Too Much Holiday Happiness Can Harm Your Health
calendar icon December 10th, 2018
author icon Carol Jones
Too Much Holiday Happiness Can Harm Your Health

Ah, the holidays. Turkey, stuffing, gravy, plum pudding, shortbread cookies, pie … and that’s just the main feast. I also love the parties with yummy hors-d’oeuvres and cocktails, the office Christmas pot-luck and those endless lunches catching up with old friends during the holidays. But when it’s all over, my bathroom scale sometimes makes me do a double take, and my favourite clothes magically seem to have shrunk down a size.


I think it’s important to keep up holiday traditions and connect with family and friends over a nice meal or seasonal treats, but these days, I try to remember that it is possible to indulge in a few festive treats without totally losing control. It’s all about balance. There is no reason to deprive me; good food is often the focus of important moments with family and friends, and it is a good way to put some joy into those dark days of early winter. But it’s also important to make sure the feasting isn’t immediately followed by a feeling of self-loathing and guilt because of overindulgence, along with the anxiety of anticipating how hard it is going to be to fight my way back to normal again. It’s better – and not impossible – to avoid that feeling, without taking the enjoyment out of the season.


Here are a few tips for taking in the holiday festivities without taking in too many calories. For more information about a balanced diet and healthy lifestyle, please visit our page on Physical Health & Diet.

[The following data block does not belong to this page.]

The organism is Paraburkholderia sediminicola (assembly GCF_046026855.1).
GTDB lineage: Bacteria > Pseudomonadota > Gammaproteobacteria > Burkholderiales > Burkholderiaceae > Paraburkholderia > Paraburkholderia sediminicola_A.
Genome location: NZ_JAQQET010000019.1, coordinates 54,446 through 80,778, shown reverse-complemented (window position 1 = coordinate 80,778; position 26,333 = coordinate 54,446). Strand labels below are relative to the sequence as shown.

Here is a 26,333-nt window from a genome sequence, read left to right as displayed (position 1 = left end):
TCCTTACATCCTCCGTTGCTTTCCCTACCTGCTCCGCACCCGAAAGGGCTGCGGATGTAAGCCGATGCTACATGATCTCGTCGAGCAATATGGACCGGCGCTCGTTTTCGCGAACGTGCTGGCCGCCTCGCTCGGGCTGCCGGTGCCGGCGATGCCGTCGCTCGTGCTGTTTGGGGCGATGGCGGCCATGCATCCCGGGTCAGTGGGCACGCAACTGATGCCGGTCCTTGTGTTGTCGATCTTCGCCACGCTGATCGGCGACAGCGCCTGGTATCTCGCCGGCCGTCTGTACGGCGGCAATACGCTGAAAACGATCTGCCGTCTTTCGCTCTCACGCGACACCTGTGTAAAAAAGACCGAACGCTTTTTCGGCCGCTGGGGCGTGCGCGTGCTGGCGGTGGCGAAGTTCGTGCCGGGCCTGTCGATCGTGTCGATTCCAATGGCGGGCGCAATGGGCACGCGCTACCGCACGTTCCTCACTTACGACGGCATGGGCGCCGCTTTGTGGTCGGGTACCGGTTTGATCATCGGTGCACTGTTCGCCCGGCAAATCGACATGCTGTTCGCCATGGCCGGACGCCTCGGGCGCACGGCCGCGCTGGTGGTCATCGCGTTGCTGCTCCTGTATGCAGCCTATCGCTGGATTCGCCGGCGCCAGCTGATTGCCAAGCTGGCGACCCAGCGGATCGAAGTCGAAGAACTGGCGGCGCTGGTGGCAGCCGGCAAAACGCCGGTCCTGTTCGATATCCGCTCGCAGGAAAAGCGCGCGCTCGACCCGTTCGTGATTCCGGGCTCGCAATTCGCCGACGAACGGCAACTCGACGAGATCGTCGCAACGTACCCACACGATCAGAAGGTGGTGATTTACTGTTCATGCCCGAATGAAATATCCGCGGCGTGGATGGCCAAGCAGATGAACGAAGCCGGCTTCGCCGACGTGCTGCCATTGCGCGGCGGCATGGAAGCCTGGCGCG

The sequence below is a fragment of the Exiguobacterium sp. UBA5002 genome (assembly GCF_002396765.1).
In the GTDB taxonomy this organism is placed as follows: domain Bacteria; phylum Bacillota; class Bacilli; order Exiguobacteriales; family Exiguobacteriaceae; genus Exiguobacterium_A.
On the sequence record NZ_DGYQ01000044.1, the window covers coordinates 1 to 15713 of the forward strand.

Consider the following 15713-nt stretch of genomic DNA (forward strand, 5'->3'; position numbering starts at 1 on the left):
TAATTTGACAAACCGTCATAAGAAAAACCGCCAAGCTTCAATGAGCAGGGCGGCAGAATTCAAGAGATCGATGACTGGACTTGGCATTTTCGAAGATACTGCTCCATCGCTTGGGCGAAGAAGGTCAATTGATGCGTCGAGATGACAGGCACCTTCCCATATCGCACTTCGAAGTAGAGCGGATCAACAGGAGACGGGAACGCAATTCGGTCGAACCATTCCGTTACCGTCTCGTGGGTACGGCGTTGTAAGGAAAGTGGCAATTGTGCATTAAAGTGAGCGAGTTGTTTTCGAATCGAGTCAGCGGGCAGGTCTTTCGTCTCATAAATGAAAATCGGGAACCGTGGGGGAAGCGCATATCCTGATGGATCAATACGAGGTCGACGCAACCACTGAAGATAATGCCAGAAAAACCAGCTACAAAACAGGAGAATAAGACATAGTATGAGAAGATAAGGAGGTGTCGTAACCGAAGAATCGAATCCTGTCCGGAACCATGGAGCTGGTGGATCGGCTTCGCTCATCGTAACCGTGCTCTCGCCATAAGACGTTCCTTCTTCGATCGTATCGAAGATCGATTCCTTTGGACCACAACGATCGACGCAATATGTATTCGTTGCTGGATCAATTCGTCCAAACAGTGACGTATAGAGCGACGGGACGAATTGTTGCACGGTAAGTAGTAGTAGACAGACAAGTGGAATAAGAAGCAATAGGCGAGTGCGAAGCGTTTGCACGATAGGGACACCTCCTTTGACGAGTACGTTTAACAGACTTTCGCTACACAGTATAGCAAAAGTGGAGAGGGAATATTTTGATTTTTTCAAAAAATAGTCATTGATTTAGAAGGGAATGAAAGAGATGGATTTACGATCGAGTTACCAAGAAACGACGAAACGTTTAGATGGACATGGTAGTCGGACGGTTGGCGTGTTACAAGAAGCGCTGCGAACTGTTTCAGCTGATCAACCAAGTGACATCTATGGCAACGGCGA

• Don’t eat everything! Be choosy and eat only the foods you love. It is possible to taste without finishing every bite and still feel satisfied.
  • For Christmas dinner, use cooking methods such as roasting, baking or poaching that require little or no added fat.
  • Know when to put the fork down. You spent hours preparing Christmas dinner, and it tasted great, but do you really need a second helping? Be honest: are you still hungry? Save it for another day, freeze it, or if it’s not your home, walk away. You’ll feel better in the long run if you refrain from overstuffing yourself.
  • Be selective about hors-d’oeuvres. Most pre-dinner snacks contain saturated fats and sugars. Why not reach for the veggies instead? As for the chips and pretzels – you can eat those anytime. Save the calories for holiday favourites and treats!
  • There may be lots to eat, but it is it balanced? Remember to get in your five food groups each day (fruit, vegetables, dairy, meat/fish/poultry, bread/cereals). They work together, with each group helping to digest the others. Chocolate and eggnog might fill you up but, alone, they do not constitute a balanced diet.
  • Don’t drink on an empty stomach. It increases your appetite, and if you’re going to have more than one drink, you will become lightheaded a lot faster. By the way, never drive if you’re drinking. Ever.
  • Speaking of drinking, it can deplete your body of vitamin B, so take a supplement during the holidays, or eat vitamin B rich foods like meat, rice, oats and green vegetables.
  • Balance out those extra holiday calories with some exercise, even if it’s just a walk in the park on a snowy day. You’ll feel better.


Living well is all about doing everything in moderation, which will leave you with a stronger immune system and ultimately more energy to enjoy the things that matter in life.

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